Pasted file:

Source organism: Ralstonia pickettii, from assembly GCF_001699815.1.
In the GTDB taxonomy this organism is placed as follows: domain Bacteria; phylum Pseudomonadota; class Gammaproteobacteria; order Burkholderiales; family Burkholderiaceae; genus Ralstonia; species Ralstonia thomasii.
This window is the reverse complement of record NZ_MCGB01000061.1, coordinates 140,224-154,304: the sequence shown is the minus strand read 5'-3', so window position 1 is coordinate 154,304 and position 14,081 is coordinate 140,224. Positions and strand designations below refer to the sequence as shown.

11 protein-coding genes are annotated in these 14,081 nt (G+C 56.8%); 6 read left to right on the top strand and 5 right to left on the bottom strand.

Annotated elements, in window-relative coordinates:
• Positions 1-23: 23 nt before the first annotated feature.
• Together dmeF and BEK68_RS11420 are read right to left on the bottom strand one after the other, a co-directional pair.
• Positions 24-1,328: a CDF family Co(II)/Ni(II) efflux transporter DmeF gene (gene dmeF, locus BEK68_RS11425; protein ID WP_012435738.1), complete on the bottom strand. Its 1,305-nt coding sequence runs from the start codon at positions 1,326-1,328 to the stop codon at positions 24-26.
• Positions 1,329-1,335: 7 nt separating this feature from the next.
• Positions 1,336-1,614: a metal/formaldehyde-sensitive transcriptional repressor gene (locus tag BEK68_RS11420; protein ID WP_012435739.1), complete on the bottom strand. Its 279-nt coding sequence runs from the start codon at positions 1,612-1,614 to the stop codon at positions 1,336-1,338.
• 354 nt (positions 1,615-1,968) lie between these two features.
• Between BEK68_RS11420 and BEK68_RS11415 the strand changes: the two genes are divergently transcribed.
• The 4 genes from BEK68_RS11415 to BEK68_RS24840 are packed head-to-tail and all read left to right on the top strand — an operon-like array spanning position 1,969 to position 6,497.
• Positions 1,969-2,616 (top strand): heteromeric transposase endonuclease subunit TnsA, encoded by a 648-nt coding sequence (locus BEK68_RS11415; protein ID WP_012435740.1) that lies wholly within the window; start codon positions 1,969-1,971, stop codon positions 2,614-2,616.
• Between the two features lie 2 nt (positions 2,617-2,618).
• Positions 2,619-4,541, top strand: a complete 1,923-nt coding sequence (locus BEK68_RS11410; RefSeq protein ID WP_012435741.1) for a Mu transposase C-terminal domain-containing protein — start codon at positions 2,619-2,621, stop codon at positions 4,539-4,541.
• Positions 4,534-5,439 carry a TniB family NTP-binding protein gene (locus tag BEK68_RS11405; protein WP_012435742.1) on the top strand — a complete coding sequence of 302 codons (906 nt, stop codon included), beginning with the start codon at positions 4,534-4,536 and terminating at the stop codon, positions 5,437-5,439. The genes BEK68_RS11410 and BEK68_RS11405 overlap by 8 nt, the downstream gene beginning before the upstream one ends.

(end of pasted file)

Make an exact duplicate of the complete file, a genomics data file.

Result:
Source organism: Ralstonia pickettii, from assembly GCF_001699815.1.
In the GTDB taxonomy this organism is placed as follows: domain Bacteria; phylum Pseudomonadota; class Gammaproteobacteria; order Burkholderiales; family Burkholderiaceae; genus Ralstonia; species Ralstonia thomasii.
This window is the reverse complement of record NZ_MCGB01000061.1, coordinates 140,224-154,304: the sequence shown is the minus strand read 5'-3', so window position 1 is coordinate 154,304 and position 14,081 is coordinate 140,224. Positions and strand designations below refer to the sequence as shown.

11 protein-coding genes are annotated in these 14,081 nt (G+C 56.8%); 6 read left to right on the top strand and 5 right to left on the bottom strand.

Annotated elements, in window-relative coordinates:
• Positions 1-23: 23 nt before the first annotated feature.
• Together dmeF and BEK68_RS11420 are read right to left on the bottom strand one after the other, a co-directional pair.
• Positions 24-1,328: a CDF family Co(II)/Ni(II) efflux transporter DmeF gene (gene dmeF, locus BEK68_RS11425; protein ID WP_012435738.1), complete on the bottom strand. Its 1,305-nt coding sequence runs from the start codon at positions 1,326-1,328 to the stop codon at positions 24-26.
• Positions 1,329-1,335: 7 nt separating this feature from the next.
• Positions 1,336-1,614: a metal/formaldehyde-sensitive transcriptional repressor gene (locus tag BEK68_RS11420; protein ID WP_012435739.1), complete on the bottom strand. Its 279-nt coding sequence runs from the start codon at positions 1,612-1,614 to the stop codon at positions 1,336-1,338.
• 354 nt (positions 1,615-1,968) lie between these two features.
• Between BEK68_RS11420 and BEK68_RS11415 the strand changes: the two genes are divergently transcribed.
• The 4 genes from BEK68_RS11415 to BEK68_RS24840 are packed head-to-tail and all read left to right on the top strand — an operon-like array spanning position 1,969 to position 6,497.
• Positions 1,969-2,616 (top strand): heteromeric transposase endonuclease subunit TnsA, encoded by a 648-nt coding sequence (locus BEK68_RS11415; protein ID WP_012435740.1) that lies wholly within the window; start codon positions 1,969-1,971, stop codon positions 2,614-2,616.
• Between the two features lie 2 nt (positions 2,617-2,618).
• Positions 2,619-4,541, top strand: a complete 1,923-nt coding sequence (locus BEK68_RS11410; RefSeq protein ID WP_012435741.1) for a Mu transposase C-terminal domain-containing protein — start codon at positions 2,619-2,621, stop codon at positions 4,539-4,541.
• Positions 4,534-5,439 carry a TniB family NTP-binding protein gene (locus tag BEK68_RS11405; protein WP_012435742.1) on the top strand — a complete coding sequence of 302 codons (906 nt, stop codon included), beginning with the start codon at positions 4,534-4,536 and terminating at the stop codon, positions 5,437-5,439. The genes BEK68_RS11410 and BEK68_RS11405 overlap by 8 nt, the downstream gene beginning before the upstream one ends.